Culled from the memory of writer-director, Cameron Crowe, Almost Famous follows the exploits of young William Miller (Fugit), a 15-year-old music fan and aspiring writer in the mid-1970s. Given a chance by Creem magazine rock critic Lester Bangs (Hoffman) to write a story on Black Sabbath, William can
The anamorphically enhanced 1.78:1 DVD exhibits a beautiful picture, with images that appear very natural, thanks to the wonderful color fidelity. Hues are rich and well balanced, with natural fleshtones and deep blacks. Contrast and shadow delineation are excellent, with superb visual information and depth in the darker scenes. Images are sharp and nicely detailed throughout, though softly focused at times. Minor pixelization is detected, and it is the ugly edge enhancement that occasionally mars what would otherwise be a pristine visual experience.(Suzanne Hodges)
The 5.1-channel soundtracks are entertaining, but usually limited in terms of dimension. Much of the audio presentation is driven by dialogue, and also music, which in turn should be appealing to fans of early 1970s music. Except for the instances during concert performances where the soundstage comes alive with energy, and a dramatic scene with an airplane getting caught in a turbulent thunderstorm, the soundstage is substantially balanced toward the screen. The music consists predominantly of repurposed classic rock hits, and is also characteristically screen-based, with occasionally subtle to moderate envelopment. Though this isn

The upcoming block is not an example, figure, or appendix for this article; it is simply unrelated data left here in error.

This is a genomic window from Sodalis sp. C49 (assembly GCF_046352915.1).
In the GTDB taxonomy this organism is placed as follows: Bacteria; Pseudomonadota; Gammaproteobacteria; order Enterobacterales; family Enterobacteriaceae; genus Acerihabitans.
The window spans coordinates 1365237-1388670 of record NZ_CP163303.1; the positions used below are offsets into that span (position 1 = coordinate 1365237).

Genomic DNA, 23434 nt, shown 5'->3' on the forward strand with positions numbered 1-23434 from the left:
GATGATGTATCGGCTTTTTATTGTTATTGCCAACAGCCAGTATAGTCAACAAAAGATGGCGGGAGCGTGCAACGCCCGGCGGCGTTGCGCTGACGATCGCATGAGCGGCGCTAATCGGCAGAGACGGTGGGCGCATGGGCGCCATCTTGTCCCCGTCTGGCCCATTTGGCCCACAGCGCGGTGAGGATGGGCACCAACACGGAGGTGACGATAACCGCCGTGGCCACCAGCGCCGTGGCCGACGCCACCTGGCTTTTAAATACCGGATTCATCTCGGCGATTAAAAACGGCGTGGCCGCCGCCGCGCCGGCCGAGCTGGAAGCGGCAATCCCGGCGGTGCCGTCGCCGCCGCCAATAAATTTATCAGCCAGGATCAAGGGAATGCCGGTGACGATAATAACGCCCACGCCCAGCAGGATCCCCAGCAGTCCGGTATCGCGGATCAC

There was little in the way of reading material to bridge the gap between the broadcast-level technical and the common consumer. Most of the generic publications were too simplistic with not enough meat. As the DVDs’ popularity developed beyond everyone’s wildest dreams, it became painfully obvious that there was a serious lack of credible printed matter to support the medium. And with HDTV in the wings, even less to draw from. Or so I thought, until I came upon Widescreen Review at a newsstand while on one of those proverbial business trips. I couldn't believe my eyes! Here's the kind of magazine I was looking for. But then, thinking that this was just a one-off issue, which just happened to contain an abundance of knowledge in an occasional issue, I decided to temper my enthusiasm and become a newsstand reader to see if the articles and features held up consistently. Well, that was all many issues ago and I'm now a dyed-in-the-wool reader of Widescreen Review. To their credit, the magazine has and continues to improve upon their expertise in the field. It's truly a one-stop resource when it comes to the latest in the ever-evolving world of audio/video integration for the consumer. Pixel on!